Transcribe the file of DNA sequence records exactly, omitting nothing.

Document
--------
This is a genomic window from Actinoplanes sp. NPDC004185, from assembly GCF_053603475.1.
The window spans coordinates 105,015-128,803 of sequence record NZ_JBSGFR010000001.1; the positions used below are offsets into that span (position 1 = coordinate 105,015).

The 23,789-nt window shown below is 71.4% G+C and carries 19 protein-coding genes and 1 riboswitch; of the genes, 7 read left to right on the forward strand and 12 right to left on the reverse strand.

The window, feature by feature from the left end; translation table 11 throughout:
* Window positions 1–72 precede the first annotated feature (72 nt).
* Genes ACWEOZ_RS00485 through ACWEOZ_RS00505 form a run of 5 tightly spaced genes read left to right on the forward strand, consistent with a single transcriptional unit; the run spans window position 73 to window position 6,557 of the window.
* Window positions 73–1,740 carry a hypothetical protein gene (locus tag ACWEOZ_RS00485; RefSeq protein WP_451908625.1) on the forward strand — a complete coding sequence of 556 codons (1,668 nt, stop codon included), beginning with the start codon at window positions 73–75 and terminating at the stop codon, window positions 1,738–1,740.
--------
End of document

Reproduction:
This is a genomic window from Actinoplanes sp. NPDC004185, from assembly GCF_053603475.1.
The window spans coordinates 105,015-128,803 of sequence record NZ_JBSGFR010000001.1; the positions used below are offsets into that span (position 1 = coordinate 105,015).

The 23,789-nt window shown below is 71.4% G+C and carries 19 protein-coding genes and 1 riboswitch; of the genes, 7 read left to right on the forward strand and 12 right to left on the reverse strand.

The window, feature by feature from the left end; translation table 11 throughout:
* Window positions 1–72 precede the first annotated feature (72 nt).
* Genes ACWEOZ_RS00485 through ACWEOZ_RS00505 form a run of 5 tightly spaced genes read left to right on the forward strand, consistent with a single transcriptional unit; the run spans window position 73 to window position 6,557 of the window.
* Window positions 73–1,740 carry a hypothetical protein gene (locus tag ACWEOZ_RS00485; RefSeq protein WP_451908625.1) on the forward strand — a complete coding sequence of 556 codons (1,668 nt, stop codon included), beginning with the start codon at window positions 73–75 and terminating at the stop codon, window positions 1,738–1,740.